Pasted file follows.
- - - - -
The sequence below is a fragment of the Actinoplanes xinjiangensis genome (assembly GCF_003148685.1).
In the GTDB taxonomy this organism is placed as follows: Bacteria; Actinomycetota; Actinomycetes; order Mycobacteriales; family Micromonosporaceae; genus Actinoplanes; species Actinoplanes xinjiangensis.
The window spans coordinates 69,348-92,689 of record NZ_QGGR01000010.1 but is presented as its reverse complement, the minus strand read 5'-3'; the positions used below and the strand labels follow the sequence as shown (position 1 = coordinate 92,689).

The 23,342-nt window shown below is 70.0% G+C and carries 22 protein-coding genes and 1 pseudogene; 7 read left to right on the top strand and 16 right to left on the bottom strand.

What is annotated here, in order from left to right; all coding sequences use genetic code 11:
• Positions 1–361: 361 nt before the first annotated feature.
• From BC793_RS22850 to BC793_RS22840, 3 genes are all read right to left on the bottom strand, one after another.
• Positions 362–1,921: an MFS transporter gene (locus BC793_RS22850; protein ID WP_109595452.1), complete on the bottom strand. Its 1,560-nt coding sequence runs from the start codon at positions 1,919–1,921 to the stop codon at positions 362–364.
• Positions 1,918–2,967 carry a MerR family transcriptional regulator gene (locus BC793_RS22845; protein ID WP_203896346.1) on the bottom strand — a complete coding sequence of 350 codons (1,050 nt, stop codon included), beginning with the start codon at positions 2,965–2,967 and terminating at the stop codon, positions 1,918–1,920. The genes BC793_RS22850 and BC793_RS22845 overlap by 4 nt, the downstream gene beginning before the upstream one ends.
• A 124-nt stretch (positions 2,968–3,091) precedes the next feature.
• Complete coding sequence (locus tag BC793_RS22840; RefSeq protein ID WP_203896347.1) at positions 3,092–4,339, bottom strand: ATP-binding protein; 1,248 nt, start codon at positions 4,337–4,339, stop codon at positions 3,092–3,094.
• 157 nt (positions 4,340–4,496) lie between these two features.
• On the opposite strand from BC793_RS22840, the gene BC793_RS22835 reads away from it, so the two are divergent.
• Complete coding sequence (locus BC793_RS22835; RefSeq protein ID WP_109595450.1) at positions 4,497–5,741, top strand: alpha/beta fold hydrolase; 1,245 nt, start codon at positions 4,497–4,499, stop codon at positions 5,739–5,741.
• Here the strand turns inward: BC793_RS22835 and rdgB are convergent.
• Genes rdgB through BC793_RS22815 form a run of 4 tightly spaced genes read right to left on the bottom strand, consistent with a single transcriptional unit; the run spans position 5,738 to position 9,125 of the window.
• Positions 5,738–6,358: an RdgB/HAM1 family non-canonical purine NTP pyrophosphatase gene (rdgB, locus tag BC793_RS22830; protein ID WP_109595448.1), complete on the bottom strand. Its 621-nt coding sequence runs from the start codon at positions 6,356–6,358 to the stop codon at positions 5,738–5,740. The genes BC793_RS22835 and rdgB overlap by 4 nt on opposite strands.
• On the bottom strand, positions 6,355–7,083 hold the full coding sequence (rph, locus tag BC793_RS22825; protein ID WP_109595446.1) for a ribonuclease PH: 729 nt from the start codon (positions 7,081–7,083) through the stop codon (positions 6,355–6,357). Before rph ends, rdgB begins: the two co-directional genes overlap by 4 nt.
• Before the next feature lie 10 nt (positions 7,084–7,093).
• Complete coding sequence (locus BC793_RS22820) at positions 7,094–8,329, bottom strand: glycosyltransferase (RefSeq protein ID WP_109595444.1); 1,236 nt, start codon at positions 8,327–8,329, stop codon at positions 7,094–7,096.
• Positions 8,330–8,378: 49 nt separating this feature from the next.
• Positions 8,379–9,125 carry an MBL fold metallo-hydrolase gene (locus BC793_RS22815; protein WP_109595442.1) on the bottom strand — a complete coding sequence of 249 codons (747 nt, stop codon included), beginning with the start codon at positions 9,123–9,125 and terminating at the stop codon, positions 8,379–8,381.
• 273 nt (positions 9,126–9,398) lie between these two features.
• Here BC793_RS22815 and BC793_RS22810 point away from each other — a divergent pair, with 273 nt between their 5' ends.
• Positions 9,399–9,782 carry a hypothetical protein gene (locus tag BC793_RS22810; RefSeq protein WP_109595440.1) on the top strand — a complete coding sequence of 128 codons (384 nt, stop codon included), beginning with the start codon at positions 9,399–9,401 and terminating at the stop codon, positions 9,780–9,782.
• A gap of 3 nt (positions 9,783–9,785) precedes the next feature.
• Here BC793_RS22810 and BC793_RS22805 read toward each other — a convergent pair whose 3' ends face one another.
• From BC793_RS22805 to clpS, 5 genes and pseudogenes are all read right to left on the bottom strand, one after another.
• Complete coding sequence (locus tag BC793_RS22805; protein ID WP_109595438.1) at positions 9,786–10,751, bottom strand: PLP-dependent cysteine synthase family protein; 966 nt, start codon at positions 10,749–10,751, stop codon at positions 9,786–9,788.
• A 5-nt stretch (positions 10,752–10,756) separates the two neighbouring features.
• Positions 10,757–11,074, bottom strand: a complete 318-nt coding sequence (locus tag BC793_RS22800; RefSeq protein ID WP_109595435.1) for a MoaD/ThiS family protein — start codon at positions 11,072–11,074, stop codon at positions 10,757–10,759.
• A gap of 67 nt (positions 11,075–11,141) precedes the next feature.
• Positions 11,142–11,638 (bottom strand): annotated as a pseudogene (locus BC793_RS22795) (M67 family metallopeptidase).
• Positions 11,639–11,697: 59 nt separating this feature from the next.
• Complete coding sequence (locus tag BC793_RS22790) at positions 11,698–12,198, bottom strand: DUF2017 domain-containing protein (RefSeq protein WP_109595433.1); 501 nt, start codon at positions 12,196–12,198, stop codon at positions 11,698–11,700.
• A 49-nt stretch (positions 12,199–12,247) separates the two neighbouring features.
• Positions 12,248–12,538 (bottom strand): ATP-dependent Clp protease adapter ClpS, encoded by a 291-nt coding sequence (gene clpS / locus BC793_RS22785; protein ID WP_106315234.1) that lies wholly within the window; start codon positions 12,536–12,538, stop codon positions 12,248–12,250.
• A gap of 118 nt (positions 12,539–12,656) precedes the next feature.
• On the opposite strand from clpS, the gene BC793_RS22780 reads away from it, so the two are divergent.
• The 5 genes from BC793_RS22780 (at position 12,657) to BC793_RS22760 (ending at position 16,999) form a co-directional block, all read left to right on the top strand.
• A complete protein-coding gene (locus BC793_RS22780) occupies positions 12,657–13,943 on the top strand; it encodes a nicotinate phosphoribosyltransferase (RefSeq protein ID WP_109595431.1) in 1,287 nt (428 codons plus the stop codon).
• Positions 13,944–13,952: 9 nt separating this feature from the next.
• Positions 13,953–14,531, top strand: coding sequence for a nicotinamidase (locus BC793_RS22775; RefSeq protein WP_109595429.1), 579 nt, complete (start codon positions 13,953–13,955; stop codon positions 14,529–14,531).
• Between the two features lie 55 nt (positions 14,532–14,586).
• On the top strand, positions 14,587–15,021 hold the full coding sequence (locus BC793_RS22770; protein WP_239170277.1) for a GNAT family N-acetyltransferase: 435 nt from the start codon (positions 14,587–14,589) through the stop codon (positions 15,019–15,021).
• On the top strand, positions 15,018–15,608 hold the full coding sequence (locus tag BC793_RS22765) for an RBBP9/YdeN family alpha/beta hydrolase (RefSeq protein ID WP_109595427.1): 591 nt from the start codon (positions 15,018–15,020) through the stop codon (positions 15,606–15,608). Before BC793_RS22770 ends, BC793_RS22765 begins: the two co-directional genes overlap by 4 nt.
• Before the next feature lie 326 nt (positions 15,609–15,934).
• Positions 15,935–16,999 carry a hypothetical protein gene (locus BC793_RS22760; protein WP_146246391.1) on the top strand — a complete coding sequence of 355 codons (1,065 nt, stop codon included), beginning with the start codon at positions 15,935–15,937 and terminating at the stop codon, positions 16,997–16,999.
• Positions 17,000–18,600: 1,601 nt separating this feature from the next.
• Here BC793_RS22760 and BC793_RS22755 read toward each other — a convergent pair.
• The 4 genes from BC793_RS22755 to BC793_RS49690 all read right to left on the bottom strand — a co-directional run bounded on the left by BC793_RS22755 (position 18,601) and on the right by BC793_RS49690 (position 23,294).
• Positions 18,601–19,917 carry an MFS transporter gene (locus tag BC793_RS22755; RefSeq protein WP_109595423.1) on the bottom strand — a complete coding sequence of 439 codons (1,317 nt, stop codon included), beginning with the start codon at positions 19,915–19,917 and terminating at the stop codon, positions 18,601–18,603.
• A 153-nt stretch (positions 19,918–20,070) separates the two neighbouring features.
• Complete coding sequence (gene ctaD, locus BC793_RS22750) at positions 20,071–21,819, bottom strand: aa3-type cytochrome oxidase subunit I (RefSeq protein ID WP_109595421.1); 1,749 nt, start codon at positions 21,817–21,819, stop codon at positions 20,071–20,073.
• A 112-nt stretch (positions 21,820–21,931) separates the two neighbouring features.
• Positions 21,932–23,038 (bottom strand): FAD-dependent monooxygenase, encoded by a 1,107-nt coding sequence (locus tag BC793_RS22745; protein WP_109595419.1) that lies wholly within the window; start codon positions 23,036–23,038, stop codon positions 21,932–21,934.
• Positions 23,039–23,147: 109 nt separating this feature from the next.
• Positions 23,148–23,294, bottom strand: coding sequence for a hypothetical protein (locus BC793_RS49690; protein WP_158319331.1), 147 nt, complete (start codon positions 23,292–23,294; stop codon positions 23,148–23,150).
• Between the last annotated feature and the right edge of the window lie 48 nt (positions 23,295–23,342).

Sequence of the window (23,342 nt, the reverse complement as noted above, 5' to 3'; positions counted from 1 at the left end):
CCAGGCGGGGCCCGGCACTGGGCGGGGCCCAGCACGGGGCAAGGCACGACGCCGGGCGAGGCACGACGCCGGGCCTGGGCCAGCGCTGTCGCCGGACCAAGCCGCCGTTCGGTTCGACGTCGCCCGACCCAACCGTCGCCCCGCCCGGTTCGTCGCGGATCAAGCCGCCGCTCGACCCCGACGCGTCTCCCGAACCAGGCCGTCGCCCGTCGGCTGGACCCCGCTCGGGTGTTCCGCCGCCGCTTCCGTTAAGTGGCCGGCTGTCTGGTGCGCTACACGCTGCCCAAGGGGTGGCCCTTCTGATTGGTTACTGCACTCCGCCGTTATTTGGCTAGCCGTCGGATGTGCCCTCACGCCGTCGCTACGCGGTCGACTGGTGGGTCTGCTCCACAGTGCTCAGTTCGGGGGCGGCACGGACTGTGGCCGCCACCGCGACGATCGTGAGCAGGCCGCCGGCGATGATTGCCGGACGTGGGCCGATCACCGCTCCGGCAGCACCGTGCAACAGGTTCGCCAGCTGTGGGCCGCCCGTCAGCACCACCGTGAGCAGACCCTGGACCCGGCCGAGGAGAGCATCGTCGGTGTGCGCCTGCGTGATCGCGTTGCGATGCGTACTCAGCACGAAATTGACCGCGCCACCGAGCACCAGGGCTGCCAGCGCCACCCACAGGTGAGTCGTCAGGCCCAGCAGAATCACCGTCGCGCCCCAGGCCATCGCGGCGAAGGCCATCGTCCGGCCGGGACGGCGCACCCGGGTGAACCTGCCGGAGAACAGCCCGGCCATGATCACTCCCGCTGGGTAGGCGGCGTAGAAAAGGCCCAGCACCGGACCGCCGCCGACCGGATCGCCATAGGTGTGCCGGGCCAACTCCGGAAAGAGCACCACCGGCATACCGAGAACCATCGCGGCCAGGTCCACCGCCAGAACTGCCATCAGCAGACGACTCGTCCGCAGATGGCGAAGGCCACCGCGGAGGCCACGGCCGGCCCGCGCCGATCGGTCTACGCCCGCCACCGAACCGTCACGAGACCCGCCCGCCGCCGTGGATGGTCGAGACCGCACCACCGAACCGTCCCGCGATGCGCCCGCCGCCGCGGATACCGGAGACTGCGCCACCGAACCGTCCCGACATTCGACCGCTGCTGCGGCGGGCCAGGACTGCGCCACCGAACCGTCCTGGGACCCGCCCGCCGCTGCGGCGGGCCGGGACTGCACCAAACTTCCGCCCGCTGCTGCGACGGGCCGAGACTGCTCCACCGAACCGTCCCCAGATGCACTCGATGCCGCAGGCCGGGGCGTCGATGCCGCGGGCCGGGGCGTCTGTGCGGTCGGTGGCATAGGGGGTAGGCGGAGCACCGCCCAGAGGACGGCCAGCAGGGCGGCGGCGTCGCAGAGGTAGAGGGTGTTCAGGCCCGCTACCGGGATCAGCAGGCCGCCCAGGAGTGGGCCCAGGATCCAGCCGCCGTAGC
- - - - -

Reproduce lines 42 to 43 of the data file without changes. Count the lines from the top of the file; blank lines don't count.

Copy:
• Positions 13,944–13,952: 9 nt separating this feature from the next.
• Positions 13,953–14,531, top strand: coding sequence for a nicotinamidase (locus BC793_RS22775; RefSeq protein WP_109595429.1), 579 nt, complete (start codon positions 13,953–13,955; stop codon positions 14,529–14,531).